Reflections on Fall, Preparations for Spring
Dear Faculty, Staff and GTAs,
I hope you had a happy and relaxing break, and I wish you a healthy 2021!
As we begin the spring semester, let me take one more opportunity to express my deepest appreciation to each of you for all you did over summer and fall to support our students, your peers, and in stewardship of the university during what may have been the most challenging semester in its history. I know our faculty sacrificed research and service time, our staff worked extended hours to not only do the work, but also to redesign programs and services due to COVID-19. I know all of this was done under extremely difficult conditions. Thank you for your perseverance and partnership –you did amazing work.
Because of your care and vigilance, we made it through the fall semester. Precautions such as wearing facemasks, limiting gathering size and practicing physical distancing helped to stem the spread of the virus. Let us continue to keep all who have been affected by COVID-19 in our thoughts and prayers.
Attendance Behaviors and Policies
One of the most important lessons from fall semester is that faculty who teach on campus need to know when students are not going to be in class, in order to prepare appropriately to provide engaging activities. I have sent a message to students with tips to facilitate their academic success, and I have encouraged them to contact instructors if they will not be able to attend a class. My message to students explains the impact that erratic attendance practices — and, more specifically, the lack of communication about their plans regarding attendance — had on instructors and the classroom experience. As you finish preparations for the spring semester, please review attendance policies in your syllabi for in-person and synchronous classes to ensure you clearly communicate your expectations regarding attendance. We should still be committed to offering students grace — and excused absences — when it’s needed due to quarantine or isolation protocol. We should also be committed to finding a balance that honors the needs of instructors and other students enrolled in the course.
Continue to Practice All Safety Measures
In a continued effort to make campus spaces as safe as possible, Facilities Services has been working on campus buildings over winter break to install touchless entry systems and augment air filtration systems. While we have made improvements, this spring we will also continue our campus-wide safety practices, such as wearing masks and maintaining physical distance in classrooms and teaching labs.
We have received questions about whether masking and physical distancing measures will apply to Jayhawks who have received vaccines or who have had COVID-19. The answer is, yes, everyone must wear masks and maintain appropriate physical distance when on campus, regardless of whether one has received the vaccine or has had the virus. These practices are documented to reduce spread of the virus and are healthy habits that will be continued by all on campus until further notice from public health officials and our Pandemic Medical Advisory Team.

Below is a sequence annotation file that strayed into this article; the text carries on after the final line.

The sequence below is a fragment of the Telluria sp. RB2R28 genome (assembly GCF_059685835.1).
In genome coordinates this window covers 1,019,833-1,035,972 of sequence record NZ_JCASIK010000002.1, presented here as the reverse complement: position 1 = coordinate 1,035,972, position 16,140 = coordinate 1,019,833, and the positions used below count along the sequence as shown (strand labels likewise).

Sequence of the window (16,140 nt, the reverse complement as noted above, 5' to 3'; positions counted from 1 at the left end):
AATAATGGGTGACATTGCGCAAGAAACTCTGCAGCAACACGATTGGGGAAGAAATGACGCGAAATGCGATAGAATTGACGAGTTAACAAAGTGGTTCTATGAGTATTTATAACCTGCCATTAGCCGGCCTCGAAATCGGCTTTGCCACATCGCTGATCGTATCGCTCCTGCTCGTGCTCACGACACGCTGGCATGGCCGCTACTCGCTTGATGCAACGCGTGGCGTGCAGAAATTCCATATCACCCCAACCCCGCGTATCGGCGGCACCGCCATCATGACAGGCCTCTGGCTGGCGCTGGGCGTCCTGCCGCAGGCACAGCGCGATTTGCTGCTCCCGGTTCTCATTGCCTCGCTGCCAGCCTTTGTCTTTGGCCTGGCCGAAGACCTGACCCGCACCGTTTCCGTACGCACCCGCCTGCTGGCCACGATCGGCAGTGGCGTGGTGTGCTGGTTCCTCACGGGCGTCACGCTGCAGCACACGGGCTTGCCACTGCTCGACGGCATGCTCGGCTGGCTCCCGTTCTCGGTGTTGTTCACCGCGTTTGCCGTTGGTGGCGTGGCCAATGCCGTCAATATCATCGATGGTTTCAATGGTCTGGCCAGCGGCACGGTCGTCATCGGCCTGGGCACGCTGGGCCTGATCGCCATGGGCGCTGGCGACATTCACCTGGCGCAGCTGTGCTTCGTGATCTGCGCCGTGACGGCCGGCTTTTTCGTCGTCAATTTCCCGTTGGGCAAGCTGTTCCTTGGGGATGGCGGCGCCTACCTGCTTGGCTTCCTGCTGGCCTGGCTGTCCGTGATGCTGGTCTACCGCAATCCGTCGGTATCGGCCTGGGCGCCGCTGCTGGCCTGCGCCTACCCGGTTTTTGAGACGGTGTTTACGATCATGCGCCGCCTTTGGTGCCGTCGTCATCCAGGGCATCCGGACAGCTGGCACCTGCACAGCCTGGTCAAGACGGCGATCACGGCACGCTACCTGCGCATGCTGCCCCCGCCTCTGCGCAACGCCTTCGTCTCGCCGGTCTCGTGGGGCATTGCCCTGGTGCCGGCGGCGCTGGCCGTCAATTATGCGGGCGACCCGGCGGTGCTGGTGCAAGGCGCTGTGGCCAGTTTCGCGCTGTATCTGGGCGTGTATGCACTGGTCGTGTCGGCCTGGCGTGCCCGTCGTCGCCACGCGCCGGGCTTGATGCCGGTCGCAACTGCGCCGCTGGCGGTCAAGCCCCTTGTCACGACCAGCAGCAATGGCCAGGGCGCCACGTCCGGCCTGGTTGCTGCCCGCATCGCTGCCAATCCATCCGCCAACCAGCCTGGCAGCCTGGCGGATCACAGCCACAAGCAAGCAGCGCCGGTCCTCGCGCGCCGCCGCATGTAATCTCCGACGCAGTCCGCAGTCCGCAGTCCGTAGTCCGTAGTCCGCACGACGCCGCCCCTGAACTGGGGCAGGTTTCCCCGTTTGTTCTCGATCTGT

Renewed Focus on Engaging Instruction
To all our instructors who have invested in developing and providing engaging student experiences for your courses — whether in-person, online, or hybrid — please know I have heard from many of our students who deeply and sincerely appreciate your efforts. Now more than ever, our students are hungry not only to earn a degree; they are yearning for connection with their peers, their instructors, and their subject matter. From my perspective, providing highly engaging experiences remains among the most crucial features of the educational environment we can offer.
If at any point during the semester you should need help or inspiration for your teaching, our Center for Teaching Excellence has documented some of the creative approaches KU instructors have used to foster student engagement and learning in spring and fall 2020. Many of these exciting approaches tap into some of KU’s distinctive resources, such as the Spencer Museum of Art, the Center for Service Learning, the Center for Undergraduate Research, KU Libraries and KU alumni networks. CTE’s Flexible Teaching Guidebook is filled with guidance and examples on designing and implementing engaging and meaningful learning experiences. CTE, the Center for Online and Distance Learning, and KU IT’s Ed Tech team are available with guidance, resources and programs for all instructors. These three units have also assembled designated consulting teams (TLCs), composed of CTE faculty consultants and consultants from CODL and KU IT, for each school and academic unit on campus. Please take advantage of their expertise whenever you need it.
Vigilance and Progress
We’ve all heard promising news about COVID-19 vaccines, and yet we know we must continue to be vigilant in our safety efforts and protective measures. Our many advisory committees continue to meet regularly to identify and prepare for the potential impact of current and projected conditions. Our Unified Command Team, PMAT and others are addressing a number of other issues I suspect are on your minds, including:
- Prevalence testing for spring semester
- Academic policy and deadline modifications for spring
- Resumption of inbound and outbound international travel
- Vaccination campaigns
- Commencement and year-end events
- Summer camps and conferences
Please use this form to ask specific questions that can help shape FAQs and campus-wide messaging.
Finally for this email, and of most immediate concern, if you haven’t yet done so, please remember to sign up for re-entry testing prior to February 1.
I wish you and your students a spring semester full of discovery, learning and growth.
Barbara A. Bichelmeyer
Provost & Executive Vice Chancellor